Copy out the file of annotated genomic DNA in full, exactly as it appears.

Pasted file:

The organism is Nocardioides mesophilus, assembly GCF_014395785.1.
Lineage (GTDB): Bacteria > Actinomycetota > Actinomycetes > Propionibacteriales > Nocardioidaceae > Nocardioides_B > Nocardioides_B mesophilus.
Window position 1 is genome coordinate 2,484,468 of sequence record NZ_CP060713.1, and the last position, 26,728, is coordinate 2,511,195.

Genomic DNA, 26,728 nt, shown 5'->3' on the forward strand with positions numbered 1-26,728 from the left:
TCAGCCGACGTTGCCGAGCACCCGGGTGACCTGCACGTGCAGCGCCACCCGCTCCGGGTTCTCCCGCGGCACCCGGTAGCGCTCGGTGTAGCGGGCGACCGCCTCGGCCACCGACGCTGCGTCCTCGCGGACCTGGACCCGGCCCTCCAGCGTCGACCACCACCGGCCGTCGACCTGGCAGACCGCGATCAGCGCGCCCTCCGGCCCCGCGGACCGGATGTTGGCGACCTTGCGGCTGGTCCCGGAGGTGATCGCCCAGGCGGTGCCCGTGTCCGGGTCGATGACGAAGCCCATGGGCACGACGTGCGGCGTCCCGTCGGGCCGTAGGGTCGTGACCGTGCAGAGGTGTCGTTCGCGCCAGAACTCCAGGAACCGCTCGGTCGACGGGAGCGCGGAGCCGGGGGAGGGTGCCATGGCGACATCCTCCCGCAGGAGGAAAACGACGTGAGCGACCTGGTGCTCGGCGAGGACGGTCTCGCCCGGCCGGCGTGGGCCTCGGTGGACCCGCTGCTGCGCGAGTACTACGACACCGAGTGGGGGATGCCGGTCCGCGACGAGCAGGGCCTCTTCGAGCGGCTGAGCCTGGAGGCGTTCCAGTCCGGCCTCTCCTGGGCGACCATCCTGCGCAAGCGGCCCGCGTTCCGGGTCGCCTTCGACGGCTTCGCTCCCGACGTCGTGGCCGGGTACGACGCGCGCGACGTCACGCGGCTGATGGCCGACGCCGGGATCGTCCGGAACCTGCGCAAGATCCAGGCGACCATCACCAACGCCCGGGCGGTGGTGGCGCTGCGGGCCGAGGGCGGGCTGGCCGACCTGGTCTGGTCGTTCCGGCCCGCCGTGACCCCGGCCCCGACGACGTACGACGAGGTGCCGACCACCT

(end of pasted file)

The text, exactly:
The organism is Nocardioides mesophilus, assembly GCF_014395785.1.
Lineage (GTDB): Bacteria > Actinomycetota > Actinomycetes > Propionibacteriales > Nocardioidaceae > Nocardioides_B > Nocardioides_B mesophilus.
Window position 1 is genome coordinate 2,484,468 of sequence record NZ_CP060713.1, and the last position, 26,728, is coordinate 2,511,195.

Genomic DNA, 26,728 nt, shown 5'->3' on the forward strand with positions numbered 1-26,728 from the left:
TCAGCCGACGTTGCCGAGCACCCGGGTGACCTGCACGTGCAGCGCCACCCGCTCCGGGTTCTCCCGCGGCACCCGGTAGCGCTCGGTGTAGCGGGCGACCGCCTCGGCCACCGACGCTGCGTCCTCGCGGACCTGGACCCGGCCCTCCAGCGTCGACCACCACCGGCCGTCGACCTGGCAGACCGCGATCAGCGCGCCCTCCGGCCCCGCGGACCGGATGTTGGCGACCTTGCGGCTGGTCCCGGAGGTGATCGCCCAGGCGGTGCCCGTGTCCGGGTCGATGACGAAGCCCATGGGCACGACGTGCGGCGTCCCGTCGGGCCGTAGGGTCGTGACCGTGCAGAGGTGTCGTTCGCGCCAGAACTCCAGGAACCGCTCGGTCGACGGGAGCGCGGAGCCGGGGGAGGGTGCCATGGCGACATCCTCCCGCAGGAGGAAAACGACGTGAGCGACCTGGTGCTCGGCGAGGACGGTCTCGCCCGGCCGGCGTGGGCCTCGGTGGACCCGCTGCTGCGCGAGTACTACGACACCGAGTGGGGGATGCCGGTCCGCGACGAGCAGGGCCTCTTCGAGCGGCTGAGCCTGGAGGCGTTCCAGTCCGGCCTCTCCTGGGCGACCATCCTGCGCAAGCGGCCCGCGTTCCGGGTCGCCTTCGACGGCTTCGCTCCCGACGTCGTGGCCGGGTACGACGCGCGCGACGTCACGCGGCTGATGGCCGACGCCGGGATCGTCCGGAACCTGCGCAAGATCCAGGCGACCATCACCAACGCCCGGGCGGTGGTGGCGCTGCGGGCCGAGGGCGGGCTGGCCGACCTGGTCTGGTCGTTCCGGCCCGCCGTGACCCCGGCCCCGACGACGTACGACGAGGTGCCGACCACCT